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Do something: How sexism in politics inspired me to speak out

Updated: Apr 2, 2019

by Stephanie Mitton

This past summer I resigned my job as an Assistant Director with Universities Canada and put my name forward as a candidate in a nomination race to run in the by-election for the Member of Parliament seat in my home riding in rural, eastern Ontario.

During my campaign, one woman asked, “How would you describe yourself?” I responded, “tenacious.” She told me I should not describe myself that way because it wasn’t “feminine enough.”

That was hard to hear since I view myself as both tenacious and feminine. Tenacity makes me good at my job, and in my opinion a quality required to be an effective Member of Parliament.

In another instance a man told me that he was really looking for a candidate with “balls.” I think he meant ballsy; a poor choice of words either way that also implied I wasn’t “ballsy.” I guess he doesn’t know me very well…

Something else that struck me was how women don’t feel empowered for their own political involvement. This came as a shock. I met many women who were not comfortable engaging in politics and either didn’t want to be involved or simply wanted to follow their spouse’s lead. I had many women say they would have to ask their husbands if they could be involved or who to vote for. I found this so disappointing since women have so much to add to the conversation – any conversation – and I want to see them contributing. #addwomenchangepolitics But if only 26% of those currently elected are women, it’s clear and we have a long way to go!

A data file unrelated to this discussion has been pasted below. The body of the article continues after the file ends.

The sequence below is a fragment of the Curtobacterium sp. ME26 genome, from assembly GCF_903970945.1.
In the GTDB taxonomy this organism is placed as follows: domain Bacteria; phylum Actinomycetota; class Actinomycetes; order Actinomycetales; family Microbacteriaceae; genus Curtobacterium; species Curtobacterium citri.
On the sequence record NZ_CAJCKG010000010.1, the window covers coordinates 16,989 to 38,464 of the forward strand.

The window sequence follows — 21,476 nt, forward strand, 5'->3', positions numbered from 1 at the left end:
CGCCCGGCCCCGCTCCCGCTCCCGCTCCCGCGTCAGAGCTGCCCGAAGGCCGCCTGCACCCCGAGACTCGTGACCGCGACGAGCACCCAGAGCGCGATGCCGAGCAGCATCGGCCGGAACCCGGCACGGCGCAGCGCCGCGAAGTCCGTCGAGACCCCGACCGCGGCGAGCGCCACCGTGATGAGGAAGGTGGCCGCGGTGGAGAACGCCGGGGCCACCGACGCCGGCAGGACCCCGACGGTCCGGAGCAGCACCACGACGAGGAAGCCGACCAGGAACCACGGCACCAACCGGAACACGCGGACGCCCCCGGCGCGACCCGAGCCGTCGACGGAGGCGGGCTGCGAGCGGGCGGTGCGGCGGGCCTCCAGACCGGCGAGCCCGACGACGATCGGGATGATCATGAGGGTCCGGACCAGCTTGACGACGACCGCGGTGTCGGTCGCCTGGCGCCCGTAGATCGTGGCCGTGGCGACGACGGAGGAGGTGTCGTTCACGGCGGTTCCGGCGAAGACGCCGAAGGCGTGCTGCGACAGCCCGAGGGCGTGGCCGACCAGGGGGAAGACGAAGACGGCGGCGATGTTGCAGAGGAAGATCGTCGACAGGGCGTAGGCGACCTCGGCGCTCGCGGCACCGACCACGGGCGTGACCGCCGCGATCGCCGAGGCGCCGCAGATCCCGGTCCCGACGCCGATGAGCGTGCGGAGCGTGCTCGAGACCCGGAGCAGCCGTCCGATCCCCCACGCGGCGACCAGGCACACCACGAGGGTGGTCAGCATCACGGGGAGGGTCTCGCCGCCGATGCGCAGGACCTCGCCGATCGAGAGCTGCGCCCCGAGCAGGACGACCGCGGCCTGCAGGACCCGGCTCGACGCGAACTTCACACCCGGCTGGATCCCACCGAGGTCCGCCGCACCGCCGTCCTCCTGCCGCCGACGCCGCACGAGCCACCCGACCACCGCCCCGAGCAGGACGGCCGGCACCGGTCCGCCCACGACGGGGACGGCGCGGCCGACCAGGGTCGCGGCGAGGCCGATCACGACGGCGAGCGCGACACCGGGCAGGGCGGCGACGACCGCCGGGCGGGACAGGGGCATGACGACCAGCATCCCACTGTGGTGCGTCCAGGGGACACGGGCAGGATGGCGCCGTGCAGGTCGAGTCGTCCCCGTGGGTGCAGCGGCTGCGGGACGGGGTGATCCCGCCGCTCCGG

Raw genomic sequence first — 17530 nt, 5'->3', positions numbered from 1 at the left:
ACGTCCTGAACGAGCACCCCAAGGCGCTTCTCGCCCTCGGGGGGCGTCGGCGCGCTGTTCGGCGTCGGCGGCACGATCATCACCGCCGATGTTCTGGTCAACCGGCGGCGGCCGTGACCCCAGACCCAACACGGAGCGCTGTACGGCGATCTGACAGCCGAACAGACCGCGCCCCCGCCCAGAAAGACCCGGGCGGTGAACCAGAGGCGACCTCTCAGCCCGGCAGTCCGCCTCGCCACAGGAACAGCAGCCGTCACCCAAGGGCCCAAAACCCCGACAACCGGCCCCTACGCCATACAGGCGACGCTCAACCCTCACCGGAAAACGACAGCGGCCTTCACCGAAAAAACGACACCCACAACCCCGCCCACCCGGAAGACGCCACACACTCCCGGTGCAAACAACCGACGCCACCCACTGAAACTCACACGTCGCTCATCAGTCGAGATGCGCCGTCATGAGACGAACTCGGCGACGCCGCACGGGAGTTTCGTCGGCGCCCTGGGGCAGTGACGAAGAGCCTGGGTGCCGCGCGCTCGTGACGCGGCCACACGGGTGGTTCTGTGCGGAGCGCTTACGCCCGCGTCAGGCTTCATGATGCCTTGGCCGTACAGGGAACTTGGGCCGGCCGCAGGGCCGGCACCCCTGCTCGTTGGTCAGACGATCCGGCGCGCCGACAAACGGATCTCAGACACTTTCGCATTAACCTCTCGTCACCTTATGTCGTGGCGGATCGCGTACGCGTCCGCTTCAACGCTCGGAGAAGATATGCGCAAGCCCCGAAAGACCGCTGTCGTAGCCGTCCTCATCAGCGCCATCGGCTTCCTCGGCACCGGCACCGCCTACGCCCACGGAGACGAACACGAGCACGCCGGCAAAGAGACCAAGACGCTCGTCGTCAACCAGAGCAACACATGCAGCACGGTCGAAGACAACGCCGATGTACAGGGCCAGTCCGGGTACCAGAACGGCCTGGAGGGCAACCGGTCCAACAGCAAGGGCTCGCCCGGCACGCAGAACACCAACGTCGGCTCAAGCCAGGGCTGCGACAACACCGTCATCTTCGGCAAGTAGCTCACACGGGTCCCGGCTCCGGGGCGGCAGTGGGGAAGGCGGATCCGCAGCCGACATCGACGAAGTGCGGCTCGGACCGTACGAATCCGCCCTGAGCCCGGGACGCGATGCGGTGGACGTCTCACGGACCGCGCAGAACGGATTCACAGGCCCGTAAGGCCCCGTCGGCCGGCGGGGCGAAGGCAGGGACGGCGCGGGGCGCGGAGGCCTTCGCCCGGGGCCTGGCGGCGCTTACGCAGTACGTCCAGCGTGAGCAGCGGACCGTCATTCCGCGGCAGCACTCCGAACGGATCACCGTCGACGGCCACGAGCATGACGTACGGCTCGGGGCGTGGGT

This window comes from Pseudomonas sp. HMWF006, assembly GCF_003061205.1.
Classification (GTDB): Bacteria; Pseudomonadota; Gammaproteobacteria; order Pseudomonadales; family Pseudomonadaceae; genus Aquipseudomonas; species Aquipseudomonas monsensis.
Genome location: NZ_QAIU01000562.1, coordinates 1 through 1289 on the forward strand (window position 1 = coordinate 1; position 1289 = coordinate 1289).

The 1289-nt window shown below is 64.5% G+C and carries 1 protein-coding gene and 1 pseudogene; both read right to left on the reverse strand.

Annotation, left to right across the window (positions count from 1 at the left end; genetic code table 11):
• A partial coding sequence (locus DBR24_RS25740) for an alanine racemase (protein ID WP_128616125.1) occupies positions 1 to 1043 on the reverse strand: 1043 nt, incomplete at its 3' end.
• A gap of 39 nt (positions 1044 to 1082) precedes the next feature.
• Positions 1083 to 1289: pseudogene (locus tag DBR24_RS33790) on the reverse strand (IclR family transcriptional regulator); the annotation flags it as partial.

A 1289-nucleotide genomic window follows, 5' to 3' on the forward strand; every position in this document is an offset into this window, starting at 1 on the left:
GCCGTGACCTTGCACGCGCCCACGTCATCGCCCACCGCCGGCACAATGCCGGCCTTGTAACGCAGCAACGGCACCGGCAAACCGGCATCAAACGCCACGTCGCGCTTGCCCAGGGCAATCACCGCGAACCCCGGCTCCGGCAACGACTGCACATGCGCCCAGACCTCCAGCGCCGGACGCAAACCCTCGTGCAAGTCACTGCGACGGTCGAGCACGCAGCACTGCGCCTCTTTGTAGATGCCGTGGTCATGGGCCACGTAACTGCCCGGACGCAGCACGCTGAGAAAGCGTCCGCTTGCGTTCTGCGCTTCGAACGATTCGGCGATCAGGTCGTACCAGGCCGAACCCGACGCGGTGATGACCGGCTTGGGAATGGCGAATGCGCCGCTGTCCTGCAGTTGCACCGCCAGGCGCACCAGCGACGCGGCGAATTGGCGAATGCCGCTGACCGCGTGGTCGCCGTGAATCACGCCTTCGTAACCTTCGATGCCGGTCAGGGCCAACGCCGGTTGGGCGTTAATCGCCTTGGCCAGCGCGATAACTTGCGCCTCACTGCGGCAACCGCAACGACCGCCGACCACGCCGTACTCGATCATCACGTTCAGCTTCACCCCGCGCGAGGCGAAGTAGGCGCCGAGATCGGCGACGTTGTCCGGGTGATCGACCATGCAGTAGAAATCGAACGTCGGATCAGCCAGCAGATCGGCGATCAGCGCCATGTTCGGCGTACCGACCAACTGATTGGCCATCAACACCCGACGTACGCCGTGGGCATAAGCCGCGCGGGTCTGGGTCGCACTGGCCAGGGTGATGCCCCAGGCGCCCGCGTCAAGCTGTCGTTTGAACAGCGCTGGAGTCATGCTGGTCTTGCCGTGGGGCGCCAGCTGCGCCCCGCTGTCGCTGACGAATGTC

Politics is tough, and even though I had expected some, I was saddened and surprised by how much sexism I felt and saw during the race. From how I spoke, and what I wore, to the negative things people said to me about women in politics. The more I reflected on my experience, it was evident that gender was a common theme throughout the campaign.


At the same time, many women of all ages thanked me for putting my name forward and remarked on how impactful it was for young women in particular. Countless women and young girls shared their appreciation with me directly. And this made the hard work, and the loss, worth it.



After the vote, my cousin Madison Healey sent me this text:


You really did a great job Steph. I started to tear up while you were giving your speech and I was standing with [your daughter] Rachelle. I wish you could have seen how proud she was of you. I know what it’s like to grow up with a strong fearless mother, and your daughters are blessed to have the same. You’re already inspiring them and letting them know they can do anything they set their mind to, all while keeping their integrity. I wish I could have had my (future?) daughter there to see you! You are so amazing! Love you!


After a long, exhilarating and draining race, I lost the vote on August 11, 2018. I was exhausted, and disappointed, but I believed good things would come from this experience. And so began my journey with “what next?”.

Upon reflecting on my experience as a woman in politics, what it meant to me, as well as to the other women in my life, I knew that regardless of what job I did next, I wanted to contribute to women’s empowerment.

WDDT has become my Do Something.

My hope is that WDDT is a community or forum for women to learn from and grow with each other. I hope the result is that through shared wisdom and stories we empower one another to define our own lives.

Thank you for being here, contributing to the conversation and growing alongside us. Thank you for giving us your valuable time and attention. We look forward to getting to know you.

Join the conversation. Have you ever had a “Do Something” moment? Please share your experience in the comments. We would love to hear about it.

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